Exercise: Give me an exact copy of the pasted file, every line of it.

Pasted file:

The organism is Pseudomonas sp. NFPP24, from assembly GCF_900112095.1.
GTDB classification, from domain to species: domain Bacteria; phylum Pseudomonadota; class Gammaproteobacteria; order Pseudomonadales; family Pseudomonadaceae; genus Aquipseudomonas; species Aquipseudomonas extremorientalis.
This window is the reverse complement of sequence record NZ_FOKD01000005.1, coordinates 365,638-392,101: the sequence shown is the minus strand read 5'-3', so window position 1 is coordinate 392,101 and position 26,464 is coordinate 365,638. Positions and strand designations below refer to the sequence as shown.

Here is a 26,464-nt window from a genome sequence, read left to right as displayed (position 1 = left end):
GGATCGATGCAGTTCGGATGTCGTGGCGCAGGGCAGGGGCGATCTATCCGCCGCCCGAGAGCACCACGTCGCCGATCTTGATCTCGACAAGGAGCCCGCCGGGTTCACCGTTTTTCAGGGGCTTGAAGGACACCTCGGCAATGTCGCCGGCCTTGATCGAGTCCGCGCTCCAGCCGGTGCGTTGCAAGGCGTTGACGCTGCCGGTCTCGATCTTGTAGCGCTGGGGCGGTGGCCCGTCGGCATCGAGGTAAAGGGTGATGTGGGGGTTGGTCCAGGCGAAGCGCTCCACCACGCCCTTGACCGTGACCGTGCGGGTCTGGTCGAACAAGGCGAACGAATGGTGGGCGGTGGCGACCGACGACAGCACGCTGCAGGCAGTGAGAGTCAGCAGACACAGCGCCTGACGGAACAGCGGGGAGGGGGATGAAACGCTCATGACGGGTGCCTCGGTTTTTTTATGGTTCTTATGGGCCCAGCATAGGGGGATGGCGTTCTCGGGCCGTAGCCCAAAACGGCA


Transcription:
The organism is Pseudomonas sp. NFPP24, from assembly GCF_900112095.1.
GTDB classification, from domain to species: domain Bacteria; phylum Pseudomonadota; class Gammaproteobacteria; order Pseudomonadales; family Pseudomonadaceae; genus Aquipseudomonas; species Aquipseudomonas extremorientalis.
This window is the reverse complement of sequence record NZ_FOKD01000005.1, coordinates 365,638-392,101: the sequence shown is the minus strand read 5'-3', so window position 1 is coordinate 392,101 and position 26,464 is coordinate 365,638. Positions and strand designations below refer to the sequence as shown.

Here is a 26,464-nt window from a genome sequence, read left to right as displayed (position 1 = left end):
GGATCGATGCAGTTCGGATGTCGTGGCGCAGGGCAGGGGCGATCTATCCGCCGCCCGAGAGCACCACGTCGCCGATCTTGATCTCGACAAGGAGCCCGCCGGGTTCACCGTTTTTCAGGGGCTTGAAGGACACCTCGGCAATGTCGCCGGCCTTGATCGAGTCCGCGCTCCAGCCGGTGCGTTGCAAGGCGTTGACGCTGCCGGTCTCGATCTTGTAGCGCTGGGGCGGTGGCCCGTCGGCATCGAGGTAAAGGGTGATGTGGGGGTTGGTCCAGGCGAAGCGCTCCACCACGCCCTTGACCGTGACCGTGCGGGTCTGGTCGAACAAGGCGAACGAATGGTGGGCGGTGGCGACCGACGACAGCACGCTGCAGGCAGTGAGAGTCAGCAGACACAGCGCCTGACGGAACAGCGGGGAGGGGGATGAAACGCTCATGACGGGTGCCTCGGTTTTTTTATGGTTCTTATGGGCCCAGCATAGGGGGATGGCGTTCTCGGGCCGTAGCCCAAAACGGCA